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Holcomb Ultra Imp / Perigee




Due to other events, notably the Bullet 2100 project and Molt’s declining health, the Micro-IMP was not developed further. Jerry Holcomb went on however to develop, build and fly a refinement of the Micro-IMP design which he named the “Perigee”.

The Perigee, which was designed by Jerry Holcomb of Perigee Associates and initially called the Ultra Imp, first  flew in April 1987 and is based on the TPG form of construction pioneered on the Aerocar Micro-Imp. This is a version of the same company's Mini-Imp, which clearly provided the conceptual starting point for the Perigee.
The TPG (Taylor Paper Glass) form of construction was developed by Moulton B. Taylor, president and general manager of Aerocar, which was created in 1948 to develop Mr Taylor's extraordinary flying car concept. TPG is a paper core (with metal inlays to accommodate compression loads) covered in glassfibre in a matrix of polyester resin and covered with ripstop Dacron fabric. The Mini-Imp and Micro-Imp both have retractable tricycle landing gear, but the Perigee uses fixed tailwheel landing gear with cantilever main legs ending in elegant speed fairing round the wheels. The need to accommodate a tailwheel led to an alteration of the Y-shape tail unit by comparison with the Aerocar types: in the Perigee it is turned through 1800 so that the vertical surface is at the bottom with the tailwheel attached to its lower edge.

The streamlined fuselaqe is of composite construction with spruce longerons, TPG bulkheads, cockpit floor, tailcone and side skins, a glassfibre nose and some aluminium alloy components. The braced high-set wing has an aluminium alloy/TPG main spar, a spruce/TPG rear spar, wood main ribs, TPG nose ribs, a glassfibre leading edge and fabric covering aft of the main spar. The full-span flaperons are of aluminium alloy sheet over polystyrene foam. The three tail surfaces are similar to the wing in basic construction, but have no wood in them. Propulsion is the task of a twin-blade pusher propeller behind the tail unit, and this is driven by an extension shaft running aft from the engine located behind the cockpit.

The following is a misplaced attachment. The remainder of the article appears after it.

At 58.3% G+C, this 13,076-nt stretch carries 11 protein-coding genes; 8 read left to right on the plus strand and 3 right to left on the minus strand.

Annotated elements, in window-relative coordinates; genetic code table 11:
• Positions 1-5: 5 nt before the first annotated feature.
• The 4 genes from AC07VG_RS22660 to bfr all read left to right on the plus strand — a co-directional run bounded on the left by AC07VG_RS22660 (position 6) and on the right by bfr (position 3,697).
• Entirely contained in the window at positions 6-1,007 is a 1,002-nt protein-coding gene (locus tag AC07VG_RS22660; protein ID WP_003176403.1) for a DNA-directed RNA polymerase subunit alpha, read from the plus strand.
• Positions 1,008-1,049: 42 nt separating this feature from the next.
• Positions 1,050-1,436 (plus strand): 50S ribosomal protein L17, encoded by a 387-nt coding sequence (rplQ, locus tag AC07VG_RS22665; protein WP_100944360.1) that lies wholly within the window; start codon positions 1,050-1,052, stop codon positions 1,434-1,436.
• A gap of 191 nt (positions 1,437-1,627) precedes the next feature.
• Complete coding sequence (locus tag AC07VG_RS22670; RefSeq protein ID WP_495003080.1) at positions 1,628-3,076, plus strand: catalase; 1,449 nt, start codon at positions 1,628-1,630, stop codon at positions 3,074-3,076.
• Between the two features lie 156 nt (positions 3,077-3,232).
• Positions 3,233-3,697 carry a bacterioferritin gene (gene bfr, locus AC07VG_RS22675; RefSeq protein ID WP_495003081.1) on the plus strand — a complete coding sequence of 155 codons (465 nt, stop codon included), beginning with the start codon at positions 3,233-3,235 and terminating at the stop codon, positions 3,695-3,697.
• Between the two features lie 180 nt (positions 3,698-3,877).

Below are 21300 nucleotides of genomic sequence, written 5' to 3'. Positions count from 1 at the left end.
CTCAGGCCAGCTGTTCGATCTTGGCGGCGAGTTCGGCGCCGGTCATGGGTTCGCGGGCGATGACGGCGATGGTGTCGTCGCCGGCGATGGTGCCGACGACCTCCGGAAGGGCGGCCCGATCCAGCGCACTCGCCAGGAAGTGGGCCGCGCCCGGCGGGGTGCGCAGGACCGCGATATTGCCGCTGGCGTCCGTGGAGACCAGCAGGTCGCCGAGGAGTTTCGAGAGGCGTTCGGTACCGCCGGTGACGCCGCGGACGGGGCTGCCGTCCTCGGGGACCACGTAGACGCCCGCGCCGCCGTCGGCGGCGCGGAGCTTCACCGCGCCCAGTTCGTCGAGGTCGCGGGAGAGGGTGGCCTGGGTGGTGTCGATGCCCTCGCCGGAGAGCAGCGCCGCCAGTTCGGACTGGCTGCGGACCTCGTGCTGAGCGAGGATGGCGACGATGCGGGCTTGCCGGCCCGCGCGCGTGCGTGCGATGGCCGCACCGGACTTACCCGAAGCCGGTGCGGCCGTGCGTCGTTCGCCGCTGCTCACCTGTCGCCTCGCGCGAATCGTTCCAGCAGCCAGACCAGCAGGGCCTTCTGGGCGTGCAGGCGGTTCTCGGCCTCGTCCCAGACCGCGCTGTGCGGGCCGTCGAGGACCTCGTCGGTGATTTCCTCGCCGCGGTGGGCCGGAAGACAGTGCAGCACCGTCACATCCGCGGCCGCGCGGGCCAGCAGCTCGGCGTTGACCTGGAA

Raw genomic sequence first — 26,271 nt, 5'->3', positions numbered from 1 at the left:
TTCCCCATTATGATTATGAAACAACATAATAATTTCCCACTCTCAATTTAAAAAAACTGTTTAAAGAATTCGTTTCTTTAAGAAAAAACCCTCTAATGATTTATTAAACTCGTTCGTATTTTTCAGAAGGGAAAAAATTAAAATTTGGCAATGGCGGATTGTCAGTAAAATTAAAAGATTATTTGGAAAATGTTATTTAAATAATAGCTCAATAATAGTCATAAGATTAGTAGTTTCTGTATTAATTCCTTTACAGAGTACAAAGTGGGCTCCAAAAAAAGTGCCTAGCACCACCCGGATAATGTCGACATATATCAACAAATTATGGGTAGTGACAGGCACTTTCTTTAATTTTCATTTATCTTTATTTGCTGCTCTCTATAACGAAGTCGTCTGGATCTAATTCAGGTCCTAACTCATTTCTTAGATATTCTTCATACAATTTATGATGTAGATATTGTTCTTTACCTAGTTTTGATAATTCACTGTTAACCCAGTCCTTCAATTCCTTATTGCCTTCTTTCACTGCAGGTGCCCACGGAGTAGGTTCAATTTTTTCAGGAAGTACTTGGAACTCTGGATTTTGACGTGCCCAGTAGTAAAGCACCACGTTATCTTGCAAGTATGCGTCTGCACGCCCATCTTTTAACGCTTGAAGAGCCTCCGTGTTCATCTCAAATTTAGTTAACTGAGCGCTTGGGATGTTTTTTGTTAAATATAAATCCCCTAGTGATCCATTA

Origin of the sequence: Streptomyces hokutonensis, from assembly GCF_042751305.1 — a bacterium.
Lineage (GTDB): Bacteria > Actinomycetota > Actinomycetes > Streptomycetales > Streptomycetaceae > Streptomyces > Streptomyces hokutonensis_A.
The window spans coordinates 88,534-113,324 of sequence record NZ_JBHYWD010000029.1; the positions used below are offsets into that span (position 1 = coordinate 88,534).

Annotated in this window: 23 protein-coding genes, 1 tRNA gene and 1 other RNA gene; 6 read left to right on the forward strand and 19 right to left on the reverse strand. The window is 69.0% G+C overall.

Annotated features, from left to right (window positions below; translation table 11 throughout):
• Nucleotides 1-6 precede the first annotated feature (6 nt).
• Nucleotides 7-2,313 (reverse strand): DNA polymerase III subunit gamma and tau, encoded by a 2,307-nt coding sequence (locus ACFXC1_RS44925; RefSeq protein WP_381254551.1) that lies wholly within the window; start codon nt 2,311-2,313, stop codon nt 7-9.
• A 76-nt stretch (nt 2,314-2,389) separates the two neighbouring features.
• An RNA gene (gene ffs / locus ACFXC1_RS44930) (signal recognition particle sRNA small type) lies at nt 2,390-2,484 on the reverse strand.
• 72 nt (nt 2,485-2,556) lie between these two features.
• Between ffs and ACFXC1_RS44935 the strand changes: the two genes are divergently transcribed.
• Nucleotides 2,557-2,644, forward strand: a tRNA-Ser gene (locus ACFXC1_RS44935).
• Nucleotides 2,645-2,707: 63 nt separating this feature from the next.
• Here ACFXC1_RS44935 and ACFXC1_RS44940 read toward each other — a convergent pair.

Fixed-gear, strut-based monoplane with Y tail, pusher engine. Wings fold for towing on highway. Optional retractable gear, cantilever wing. Powerplant: Cuyuna 430 drives controllable pusher prop. Landing gear: Fixed taildragger.


Information packages were sold but plans and kits never materialized.

Type: sport lightplane
Seats: one.
Powerplant: one 35-hp (26-kW) Cuyuna 430
Maximum speed 120 mph (193 km/h)
Initial climb rate 700 ft (213 m) per minute
Service ceiling 12,500 ft (3810 m)
Range 200 miles (322 km)
Empty weight 380 lb (172 kg)
Maximum take-off 720 lb (326 kg)
Wingspan 28 ft (8.53 m)
Length 15 ft 8 in (4.78 m)
Height 5 ft 2 in (1.57 m)
Wing area 81 sq.ft (7.53 sq.m).
Aspect Ratio 10:1.
Stall speed 40 mph.
Vmax 140 mph.
Takeoff run 300 ft. Landing roll 300 ft.
Fuel capacity 8+ USG.


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